Introduction: This article will discuss some myths about heart and brain aging. The first part of the article will cover the relationship between cardiovascular disease (CVD), high Body Mass Index (BMI), and obesity, the effect of aging on neurodegenerative diseases, the definition of brain age gap (BAG) and its importance in estimation, and the reason why males are more vulnerable than women. The second part of the article will provide an introduction to cerebral small vessel disease (SVD), its definition, significance, and its relationships with brain aging. Furthermore, the article will discuss the importance of magnetic resonance imaging (MRI) in estimating brain intensities.

We may be familiar with how the brain acts in a hit-and-run situation. The driver rushes for a flee with a high heart rate, sweating, and faster blood circulation, all because of the autonomic nervous system, which is regulated by the brain. But little does the public know about the connection between heart health and brain aging [1]. So, this article will discuss the relationship between cardiovascular disease, several lifestyle risk factors, brain aging, and dementia. Moreover, throughout a concise clinical description of the relationship between SVD and brain aging, this article will reveal the mystery of the heart and brain connection.

The relationship between CVD, BMI, and obesity
It is known that CVD is associated with high BMI, obesity, as well as sclerosis [2]. BMI, waist-to-hip ratio (WHR), and body fat percentage (BF%) are well-known CVD risk factors [3]. As people age, and if their lifestyle changes, these risk factors will change too. For example, an increase in the rate of water loss or fatty proportions can be observed more often among older people [4].

BAG and its importance in the estimation
BAG is an excellent estimate of the difference between an individual’s brain age and chronological age. It serves as an indicator of a deviation from healthy aging. For example, older brains have a higher BAG, which may indicate an individual’s brain may be older than the average [6] . It has been associated with dementia-related modifiable risk factors and cognitive functioning [7]. Moreover, some studies have shown that higher BAGs are linked to psychiatric diseases such as schizophrenia and bipolar disorder [8]. BAGs and variations in cortical thickness, surface area, fractional anisotropy, and white and gray matter hyperintensities have been used in different machine learning models [9] .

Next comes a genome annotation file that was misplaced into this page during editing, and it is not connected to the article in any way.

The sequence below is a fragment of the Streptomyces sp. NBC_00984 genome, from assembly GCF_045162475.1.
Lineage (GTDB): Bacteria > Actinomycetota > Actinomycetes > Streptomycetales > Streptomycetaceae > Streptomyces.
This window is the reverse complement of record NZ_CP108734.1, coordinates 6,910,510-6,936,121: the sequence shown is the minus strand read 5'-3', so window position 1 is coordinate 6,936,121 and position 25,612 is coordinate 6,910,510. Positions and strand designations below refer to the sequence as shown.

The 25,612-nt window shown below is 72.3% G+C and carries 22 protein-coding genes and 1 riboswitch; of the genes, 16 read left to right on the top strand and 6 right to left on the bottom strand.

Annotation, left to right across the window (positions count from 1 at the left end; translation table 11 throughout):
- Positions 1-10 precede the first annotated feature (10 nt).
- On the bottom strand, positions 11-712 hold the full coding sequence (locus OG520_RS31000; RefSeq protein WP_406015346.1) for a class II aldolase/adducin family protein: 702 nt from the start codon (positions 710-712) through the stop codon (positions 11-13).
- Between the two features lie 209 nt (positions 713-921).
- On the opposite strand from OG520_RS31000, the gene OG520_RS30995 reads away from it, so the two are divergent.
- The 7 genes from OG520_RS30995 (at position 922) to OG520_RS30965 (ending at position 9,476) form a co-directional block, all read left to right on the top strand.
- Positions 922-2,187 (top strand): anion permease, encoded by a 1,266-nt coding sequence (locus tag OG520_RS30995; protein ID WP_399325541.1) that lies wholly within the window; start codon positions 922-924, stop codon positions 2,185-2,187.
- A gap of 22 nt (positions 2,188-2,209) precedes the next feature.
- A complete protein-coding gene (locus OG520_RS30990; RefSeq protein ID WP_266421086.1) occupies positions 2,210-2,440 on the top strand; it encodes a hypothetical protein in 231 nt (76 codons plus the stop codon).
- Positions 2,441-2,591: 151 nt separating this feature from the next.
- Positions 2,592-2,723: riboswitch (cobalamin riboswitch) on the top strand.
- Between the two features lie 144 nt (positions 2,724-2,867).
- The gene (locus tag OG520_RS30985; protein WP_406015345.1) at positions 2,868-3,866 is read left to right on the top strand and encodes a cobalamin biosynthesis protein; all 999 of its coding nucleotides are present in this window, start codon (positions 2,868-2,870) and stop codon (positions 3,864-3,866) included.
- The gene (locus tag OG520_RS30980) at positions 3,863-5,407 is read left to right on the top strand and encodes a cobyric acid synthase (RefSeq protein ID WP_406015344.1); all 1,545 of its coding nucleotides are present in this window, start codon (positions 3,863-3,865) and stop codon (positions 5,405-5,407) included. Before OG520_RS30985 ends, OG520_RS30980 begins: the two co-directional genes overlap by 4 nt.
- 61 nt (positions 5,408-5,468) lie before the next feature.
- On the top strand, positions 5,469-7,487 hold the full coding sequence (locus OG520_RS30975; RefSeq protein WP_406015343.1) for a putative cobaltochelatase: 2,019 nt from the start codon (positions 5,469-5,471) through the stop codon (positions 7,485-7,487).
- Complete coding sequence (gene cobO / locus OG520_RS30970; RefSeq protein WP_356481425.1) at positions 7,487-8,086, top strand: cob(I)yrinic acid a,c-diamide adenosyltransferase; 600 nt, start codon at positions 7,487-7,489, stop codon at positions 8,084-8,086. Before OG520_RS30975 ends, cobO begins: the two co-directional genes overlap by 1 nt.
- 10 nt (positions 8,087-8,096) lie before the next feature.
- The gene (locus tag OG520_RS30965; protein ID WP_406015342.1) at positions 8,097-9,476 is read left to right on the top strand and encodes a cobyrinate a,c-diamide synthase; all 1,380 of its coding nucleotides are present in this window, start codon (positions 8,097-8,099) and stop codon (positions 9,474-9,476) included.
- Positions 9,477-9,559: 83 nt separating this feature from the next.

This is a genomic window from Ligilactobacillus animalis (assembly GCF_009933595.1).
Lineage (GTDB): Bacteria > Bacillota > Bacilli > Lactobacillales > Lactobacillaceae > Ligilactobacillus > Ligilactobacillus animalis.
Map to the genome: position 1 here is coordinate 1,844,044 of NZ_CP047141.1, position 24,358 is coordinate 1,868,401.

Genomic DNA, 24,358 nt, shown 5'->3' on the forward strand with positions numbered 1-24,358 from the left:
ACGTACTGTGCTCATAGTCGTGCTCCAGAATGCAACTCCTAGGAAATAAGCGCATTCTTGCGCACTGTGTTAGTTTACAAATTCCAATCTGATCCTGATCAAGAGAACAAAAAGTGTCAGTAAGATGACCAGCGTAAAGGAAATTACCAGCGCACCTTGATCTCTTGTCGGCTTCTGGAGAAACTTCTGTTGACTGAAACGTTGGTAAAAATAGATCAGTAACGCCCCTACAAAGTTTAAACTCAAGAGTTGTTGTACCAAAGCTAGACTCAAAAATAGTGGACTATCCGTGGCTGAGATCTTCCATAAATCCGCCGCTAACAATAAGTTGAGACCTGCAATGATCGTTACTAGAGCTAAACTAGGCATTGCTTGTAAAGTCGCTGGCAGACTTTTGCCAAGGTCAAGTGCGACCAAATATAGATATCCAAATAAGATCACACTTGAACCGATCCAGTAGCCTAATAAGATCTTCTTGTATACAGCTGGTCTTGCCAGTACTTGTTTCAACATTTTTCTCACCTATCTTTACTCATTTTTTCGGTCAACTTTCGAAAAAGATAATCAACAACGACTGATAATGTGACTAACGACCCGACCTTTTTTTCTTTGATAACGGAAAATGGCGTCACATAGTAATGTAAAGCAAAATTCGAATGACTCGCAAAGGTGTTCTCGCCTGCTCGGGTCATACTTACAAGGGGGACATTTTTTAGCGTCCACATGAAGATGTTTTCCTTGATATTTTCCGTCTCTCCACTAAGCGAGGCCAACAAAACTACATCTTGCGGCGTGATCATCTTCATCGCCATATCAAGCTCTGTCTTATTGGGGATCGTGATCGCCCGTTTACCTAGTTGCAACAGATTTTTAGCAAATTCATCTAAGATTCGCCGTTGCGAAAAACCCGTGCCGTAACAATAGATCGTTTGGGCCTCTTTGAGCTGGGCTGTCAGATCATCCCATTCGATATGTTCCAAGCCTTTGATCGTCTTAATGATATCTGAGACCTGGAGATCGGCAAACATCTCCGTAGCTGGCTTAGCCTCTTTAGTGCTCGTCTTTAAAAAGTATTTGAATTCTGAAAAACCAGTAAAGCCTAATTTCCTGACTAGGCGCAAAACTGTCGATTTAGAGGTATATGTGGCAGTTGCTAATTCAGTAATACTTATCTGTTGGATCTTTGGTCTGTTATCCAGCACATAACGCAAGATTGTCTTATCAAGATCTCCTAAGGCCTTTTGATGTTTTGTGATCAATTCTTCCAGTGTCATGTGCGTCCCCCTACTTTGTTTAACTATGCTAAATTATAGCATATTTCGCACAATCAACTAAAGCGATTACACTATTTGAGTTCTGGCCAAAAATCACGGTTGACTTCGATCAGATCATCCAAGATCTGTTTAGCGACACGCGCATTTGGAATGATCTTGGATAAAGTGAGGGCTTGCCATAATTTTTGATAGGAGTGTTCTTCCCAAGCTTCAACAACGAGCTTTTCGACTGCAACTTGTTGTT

Figure 1. The amazing heart brain connection. Image source:

The reason why men are more vulnerable to BAG than women
The reason can be explained by understanding the relationship between BMI, WHR, BF%, and the brain’s aging [3] . These three CVD risk factors positively affect BAG. The reason is because of the fat distribution and sex hormones. Males are more likely to have fat distributed in the visceral adipose tissue surrounding the abdominal organs, which causes a higher risk of cardiometabolic disease [10] . The second reason is the sex hormones. The fatty tissue can transform and produce estrogen, manifesting the discrepancy in brain aging between females and males [11].

Figure 2. The elder people exercise for a healthy lifestyle to control weight and improve cognition. Image source:

The definition, significance, and the relationship of cerebral SVD with brain aging
The cerebral SVD will be the main topic of this article’s second part. The brain, kidney, and retina are among the primary cardiac output-receiving organs that are most commonly impacted by SVD. Debilitating diseases including dementia, lacunar infarcts, blindness, or renal failure have SVD as a primary causative factor. Therefore, studying and treating SVD has become a significant primary interest for doctors and researchers.

Cerebral SVD is defined as the pathogenesis of damaged small end arteries, venules, arterioles, and capillaries related to the brain. SVD has previously been associated with vascular risk factors such as blood pressure and obesity [12] . Moreover, evidence has shown that the severity of SVD can predict cognitive function and aging of the brain.